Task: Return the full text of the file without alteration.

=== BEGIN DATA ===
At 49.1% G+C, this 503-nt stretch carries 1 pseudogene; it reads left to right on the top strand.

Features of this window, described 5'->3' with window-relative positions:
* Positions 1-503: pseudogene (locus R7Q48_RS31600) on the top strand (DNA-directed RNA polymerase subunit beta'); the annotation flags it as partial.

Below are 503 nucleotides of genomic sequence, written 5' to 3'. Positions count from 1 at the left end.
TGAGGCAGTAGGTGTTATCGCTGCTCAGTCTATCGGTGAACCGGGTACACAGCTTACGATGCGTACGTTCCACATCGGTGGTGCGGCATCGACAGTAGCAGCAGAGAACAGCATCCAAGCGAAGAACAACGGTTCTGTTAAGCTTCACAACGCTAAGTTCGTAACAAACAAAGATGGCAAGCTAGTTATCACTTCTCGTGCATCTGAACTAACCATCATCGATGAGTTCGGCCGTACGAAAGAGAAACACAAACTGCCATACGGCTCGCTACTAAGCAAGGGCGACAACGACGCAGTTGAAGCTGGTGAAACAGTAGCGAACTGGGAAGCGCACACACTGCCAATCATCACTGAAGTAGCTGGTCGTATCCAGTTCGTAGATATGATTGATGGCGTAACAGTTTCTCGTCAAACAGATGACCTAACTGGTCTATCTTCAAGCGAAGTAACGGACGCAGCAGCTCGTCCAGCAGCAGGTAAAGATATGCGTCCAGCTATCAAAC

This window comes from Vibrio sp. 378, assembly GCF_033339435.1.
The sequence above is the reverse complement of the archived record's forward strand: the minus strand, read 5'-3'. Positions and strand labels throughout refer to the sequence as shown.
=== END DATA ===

At 49.1% G+C, this 503-nt stretch carries 1 pseudogene; it reads left to right on the top strand.

Features of this window, described 5'->3' with window-relative positions:
* Positions 1-503: pseudogene (locus R7Q48_RS31600) on the top strand (DNA-directed RNA polymerase subunit beta'); the annotation flags it as partial.

Below are 503 nucleotides of genomic sequence, written 5' to 3'. Positions count from 1 at the left end.
TGAGGCAGTAGGTGTTATCGCTGCTCAGTCTATCGGTGAACCGGGTACACAGCTTACGATGCGTACGTTCCACATCGGTGGTGCGGCATCGACAGTAGCAGCAGAGAACAGCATCCAAGCGAAGAACAACGGTTCTGTTAAGCTTCACAACGCTAAGTTCGTAACAAACAAAGATGGCAAGCTAGTTATCACTTCTCGTGCATCTGAACTAACCATCATCGATGAGTTCGGCCGTACGAAAGAGAAACACAAACTGCCATACGGCTCGCTACTAAGCAAGGGCGACAACGACGCAGTTGAAGCTGGTGAAACAGTAGCGAACTGGGAAGCGCACACACTGCCAATCATCACTGAAGTAGCTGGTCGTATCCAGTTCGTAGATATGATTGATGGCGTAACAGTTTCTCGTCAAACAGATGACCTAACTGGTCTATCTTCAAGCGAAGTAACGGACGCAGCAGCTCGTCCAGCAGCAGGTAAAGATATGCGTCCAGCTATCAAAC

This window comes from Vibrio sp. 378, assembly GCF_033339435.1.
The sequence above is the reverse complement of the archived record's forward strand: the minus strand, read 5'-3'. Positions and strand labels throughout refer to the sequence as shown.